All men are animals: hypothetical, categorical, or material?


The conditional interpretation of general categorical statements like ‘All men are animals’ as universally quantified material conditionals ‘For all x, if x is F, then x is G’ suggests that the logical structure of law statements is conditional rather than categorical. Disregarding the problem that the universally quantified material conditional is trivially true whenever there are no xs that are F, there are some reasons to be sceptical of Frege’s equivalence between categorical and conditional expressions. Now many philosophers will claim that the material conditional interpretation of laws statements, dispositions ascriptions, or any causal claim is generally accepted as wrong and outdated. Still, there seem to be some basic logical assumptions that are shared by most of the participants in the debate on causal matters which at least stems from the traditional truth functional interpretation of conditionals. This is indicated by the vocabulary in the philosophical debate on causation, where one often speaks of ‘counterfactuals’, ‘possible worlds’ and ‘necessity’ without being explicit on whether or to what extent one accepts the logical-technical definition of these notions. To guarantee a non-Humean and non-extensional approach to causal relations, it is therefore important to be aware of the logical and metaphysical implications of the technical vocabulary. In this paper we want to show why extensional logic cannot deal with causal relations. Via a logical analysis of law-like statements ‘All Fs are Gs’ we hope to throw some new light on interrelated notions like causation, laws, induction, hypotheticality and modality. If successful, our analysis should be of relevance for a deeper understanding of any type of causal relations, whether we understand them to be laws, dispositions, singulars or categoricals.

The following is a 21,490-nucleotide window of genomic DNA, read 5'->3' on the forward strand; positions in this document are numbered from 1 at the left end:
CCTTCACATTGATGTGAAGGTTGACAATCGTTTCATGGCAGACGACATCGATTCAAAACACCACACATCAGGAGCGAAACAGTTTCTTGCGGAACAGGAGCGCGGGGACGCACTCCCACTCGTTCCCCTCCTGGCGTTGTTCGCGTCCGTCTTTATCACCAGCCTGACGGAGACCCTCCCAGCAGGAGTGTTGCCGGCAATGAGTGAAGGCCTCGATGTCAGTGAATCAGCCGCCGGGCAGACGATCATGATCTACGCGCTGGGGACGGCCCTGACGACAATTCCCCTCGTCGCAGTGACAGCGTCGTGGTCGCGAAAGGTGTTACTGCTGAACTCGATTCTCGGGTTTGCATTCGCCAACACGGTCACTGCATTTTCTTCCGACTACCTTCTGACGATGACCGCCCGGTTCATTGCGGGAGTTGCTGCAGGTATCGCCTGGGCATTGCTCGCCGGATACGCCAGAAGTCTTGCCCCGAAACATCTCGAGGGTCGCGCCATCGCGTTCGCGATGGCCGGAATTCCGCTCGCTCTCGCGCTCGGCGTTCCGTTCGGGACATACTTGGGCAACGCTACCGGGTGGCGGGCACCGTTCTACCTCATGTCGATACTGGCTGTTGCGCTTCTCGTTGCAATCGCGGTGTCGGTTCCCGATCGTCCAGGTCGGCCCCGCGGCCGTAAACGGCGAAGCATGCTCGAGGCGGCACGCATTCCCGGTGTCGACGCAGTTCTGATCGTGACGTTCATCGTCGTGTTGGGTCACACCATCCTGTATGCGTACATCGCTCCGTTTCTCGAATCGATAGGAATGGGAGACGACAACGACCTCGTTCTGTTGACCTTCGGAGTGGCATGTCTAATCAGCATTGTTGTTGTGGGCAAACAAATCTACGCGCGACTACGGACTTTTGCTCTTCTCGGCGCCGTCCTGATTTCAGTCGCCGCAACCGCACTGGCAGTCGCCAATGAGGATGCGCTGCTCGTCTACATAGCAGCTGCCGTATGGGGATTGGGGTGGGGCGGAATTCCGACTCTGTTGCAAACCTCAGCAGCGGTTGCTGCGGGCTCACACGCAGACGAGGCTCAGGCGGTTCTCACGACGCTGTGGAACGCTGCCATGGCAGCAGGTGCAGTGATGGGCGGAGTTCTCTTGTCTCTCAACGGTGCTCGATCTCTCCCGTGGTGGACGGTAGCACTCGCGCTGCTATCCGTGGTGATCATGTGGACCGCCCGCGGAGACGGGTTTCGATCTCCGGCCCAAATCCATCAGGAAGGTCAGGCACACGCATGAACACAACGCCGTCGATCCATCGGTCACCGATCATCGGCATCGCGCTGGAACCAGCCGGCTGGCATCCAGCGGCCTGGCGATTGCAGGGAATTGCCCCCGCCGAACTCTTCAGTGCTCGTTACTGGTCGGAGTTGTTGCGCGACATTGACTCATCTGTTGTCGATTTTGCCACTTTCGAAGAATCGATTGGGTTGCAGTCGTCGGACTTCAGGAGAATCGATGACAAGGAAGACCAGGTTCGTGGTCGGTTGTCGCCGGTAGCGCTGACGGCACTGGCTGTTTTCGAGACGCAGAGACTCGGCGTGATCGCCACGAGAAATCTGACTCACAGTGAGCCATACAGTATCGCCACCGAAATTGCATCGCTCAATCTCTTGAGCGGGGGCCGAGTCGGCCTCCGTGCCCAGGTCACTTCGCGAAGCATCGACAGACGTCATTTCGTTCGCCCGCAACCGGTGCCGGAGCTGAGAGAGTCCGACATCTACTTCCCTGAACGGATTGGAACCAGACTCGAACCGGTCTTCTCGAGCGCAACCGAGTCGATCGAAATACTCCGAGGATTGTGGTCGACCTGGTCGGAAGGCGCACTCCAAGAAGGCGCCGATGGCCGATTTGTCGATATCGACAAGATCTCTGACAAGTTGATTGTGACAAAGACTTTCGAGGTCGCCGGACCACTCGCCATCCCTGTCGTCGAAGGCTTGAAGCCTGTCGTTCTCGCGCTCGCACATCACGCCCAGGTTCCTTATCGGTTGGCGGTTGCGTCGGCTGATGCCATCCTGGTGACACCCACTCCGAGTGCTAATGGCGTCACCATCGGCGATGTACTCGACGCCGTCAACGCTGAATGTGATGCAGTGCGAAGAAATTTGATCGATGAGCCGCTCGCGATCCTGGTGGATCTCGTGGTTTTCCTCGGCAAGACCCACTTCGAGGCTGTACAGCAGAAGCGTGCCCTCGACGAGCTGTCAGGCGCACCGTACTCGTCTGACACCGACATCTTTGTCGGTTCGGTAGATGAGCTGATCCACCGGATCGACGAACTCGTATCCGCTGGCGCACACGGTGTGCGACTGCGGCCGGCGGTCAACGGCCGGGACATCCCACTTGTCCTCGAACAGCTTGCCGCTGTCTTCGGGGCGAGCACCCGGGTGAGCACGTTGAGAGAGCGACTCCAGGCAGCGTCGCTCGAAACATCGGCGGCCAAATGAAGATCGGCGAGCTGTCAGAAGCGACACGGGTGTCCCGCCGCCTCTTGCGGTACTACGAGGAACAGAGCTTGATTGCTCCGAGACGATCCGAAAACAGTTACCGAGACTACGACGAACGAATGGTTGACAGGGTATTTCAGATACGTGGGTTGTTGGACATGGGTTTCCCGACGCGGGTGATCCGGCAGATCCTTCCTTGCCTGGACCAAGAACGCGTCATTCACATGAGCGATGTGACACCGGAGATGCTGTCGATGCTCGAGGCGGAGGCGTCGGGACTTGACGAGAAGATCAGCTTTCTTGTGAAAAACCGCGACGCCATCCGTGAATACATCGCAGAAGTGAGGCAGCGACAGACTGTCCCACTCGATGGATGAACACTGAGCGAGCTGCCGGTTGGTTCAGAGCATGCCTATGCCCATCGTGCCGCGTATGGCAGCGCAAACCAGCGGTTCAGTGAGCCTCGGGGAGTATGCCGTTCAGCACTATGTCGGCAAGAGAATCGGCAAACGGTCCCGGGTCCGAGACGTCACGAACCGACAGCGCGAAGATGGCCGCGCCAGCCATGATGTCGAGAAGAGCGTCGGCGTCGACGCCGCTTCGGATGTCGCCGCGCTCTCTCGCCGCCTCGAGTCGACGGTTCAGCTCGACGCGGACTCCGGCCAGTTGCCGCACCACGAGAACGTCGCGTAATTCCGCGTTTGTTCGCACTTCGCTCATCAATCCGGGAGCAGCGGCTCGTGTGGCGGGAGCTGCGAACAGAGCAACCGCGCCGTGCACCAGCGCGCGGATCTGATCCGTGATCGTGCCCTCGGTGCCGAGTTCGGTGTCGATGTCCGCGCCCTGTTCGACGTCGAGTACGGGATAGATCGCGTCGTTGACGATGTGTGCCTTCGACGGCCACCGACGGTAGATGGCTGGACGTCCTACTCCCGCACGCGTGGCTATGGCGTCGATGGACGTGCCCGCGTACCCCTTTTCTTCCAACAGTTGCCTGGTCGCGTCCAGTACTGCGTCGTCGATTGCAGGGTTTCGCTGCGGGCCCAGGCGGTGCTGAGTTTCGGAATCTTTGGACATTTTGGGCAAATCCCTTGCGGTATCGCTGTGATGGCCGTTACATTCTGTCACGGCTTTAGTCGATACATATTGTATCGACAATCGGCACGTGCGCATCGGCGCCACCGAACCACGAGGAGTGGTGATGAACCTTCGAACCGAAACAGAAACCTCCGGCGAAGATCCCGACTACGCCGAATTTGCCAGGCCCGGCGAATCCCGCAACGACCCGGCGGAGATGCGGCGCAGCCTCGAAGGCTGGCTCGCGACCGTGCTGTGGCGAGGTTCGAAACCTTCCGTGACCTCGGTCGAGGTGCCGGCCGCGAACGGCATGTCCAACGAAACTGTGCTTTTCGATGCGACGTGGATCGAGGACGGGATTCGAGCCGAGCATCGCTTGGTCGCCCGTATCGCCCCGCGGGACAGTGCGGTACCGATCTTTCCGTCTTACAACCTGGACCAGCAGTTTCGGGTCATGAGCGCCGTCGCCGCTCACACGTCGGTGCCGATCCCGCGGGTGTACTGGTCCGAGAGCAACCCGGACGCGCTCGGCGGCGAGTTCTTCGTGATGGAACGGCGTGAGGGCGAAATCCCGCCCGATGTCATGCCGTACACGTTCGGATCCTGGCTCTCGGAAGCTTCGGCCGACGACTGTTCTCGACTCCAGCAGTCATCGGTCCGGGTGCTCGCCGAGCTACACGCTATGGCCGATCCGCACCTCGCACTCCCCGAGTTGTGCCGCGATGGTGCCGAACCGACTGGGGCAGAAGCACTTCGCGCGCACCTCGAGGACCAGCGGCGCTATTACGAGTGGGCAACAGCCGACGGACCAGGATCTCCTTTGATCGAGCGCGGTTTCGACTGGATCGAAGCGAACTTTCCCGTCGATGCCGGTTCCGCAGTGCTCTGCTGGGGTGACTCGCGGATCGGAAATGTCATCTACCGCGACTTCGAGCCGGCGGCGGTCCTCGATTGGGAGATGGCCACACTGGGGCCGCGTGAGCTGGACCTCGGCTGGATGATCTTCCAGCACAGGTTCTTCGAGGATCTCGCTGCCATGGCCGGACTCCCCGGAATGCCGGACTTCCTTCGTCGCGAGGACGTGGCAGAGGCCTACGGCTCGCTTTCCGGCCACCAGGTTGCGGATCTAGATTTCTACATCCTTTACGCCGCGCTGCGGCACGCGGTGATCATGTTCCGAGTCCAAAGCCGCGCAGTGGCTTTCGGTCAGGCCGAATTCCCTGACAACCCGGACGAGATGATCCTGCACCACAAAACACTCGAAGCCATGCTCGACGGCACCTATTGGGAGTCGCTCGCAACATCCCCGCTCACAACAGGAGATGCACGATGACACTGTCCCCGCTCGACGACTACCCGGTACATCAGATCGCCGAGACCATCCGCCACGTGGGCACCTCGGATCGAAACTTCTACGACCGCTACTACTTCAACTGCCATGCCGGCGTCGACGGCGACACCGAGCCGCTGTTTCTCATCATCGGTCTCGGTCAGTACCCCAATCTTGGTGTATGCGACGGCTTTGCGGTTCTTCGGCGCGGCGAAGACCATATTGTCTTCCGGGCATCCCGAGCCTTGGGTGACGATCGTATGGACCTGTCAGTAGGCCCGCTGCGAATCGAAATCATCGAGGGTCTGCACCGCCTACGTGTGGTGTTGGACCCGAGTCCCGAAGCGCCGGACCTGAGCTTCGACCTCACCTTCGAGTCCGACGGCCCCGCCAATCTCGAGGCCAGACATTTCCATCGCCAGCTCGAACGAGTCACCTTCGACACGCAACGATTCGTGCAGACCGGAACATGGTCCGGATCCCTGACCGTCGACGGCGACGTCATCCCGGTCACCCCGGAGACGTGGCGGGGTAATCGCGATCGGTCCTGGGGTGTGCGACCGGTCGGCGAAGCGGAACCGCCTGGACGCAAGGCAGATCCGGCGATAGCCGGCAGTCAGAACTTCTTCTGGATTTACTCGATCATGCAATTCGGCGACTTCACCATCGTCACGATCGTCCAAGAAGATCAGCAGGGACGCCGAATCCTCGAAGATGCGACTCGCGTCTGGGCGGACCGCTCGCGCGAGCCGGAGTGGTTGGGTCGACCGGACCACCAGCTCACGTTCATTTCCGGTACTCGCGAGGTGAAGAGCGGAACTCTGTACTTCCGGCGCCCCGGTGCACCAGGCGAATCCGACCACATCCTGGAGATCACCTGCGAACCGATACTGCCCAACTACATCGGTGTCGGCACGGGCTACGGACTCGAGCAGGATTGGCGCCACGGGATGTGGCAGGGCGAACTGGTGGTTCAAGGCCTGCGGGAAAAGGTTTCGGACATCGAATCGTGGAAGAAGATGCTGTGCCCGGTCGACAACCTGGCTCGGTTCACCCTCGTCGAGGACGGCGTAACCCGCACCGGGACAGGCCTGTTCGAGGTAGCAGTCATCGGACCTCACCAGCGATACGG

Author's Profile

Rani Anjum
University of Tromsø (PhD)


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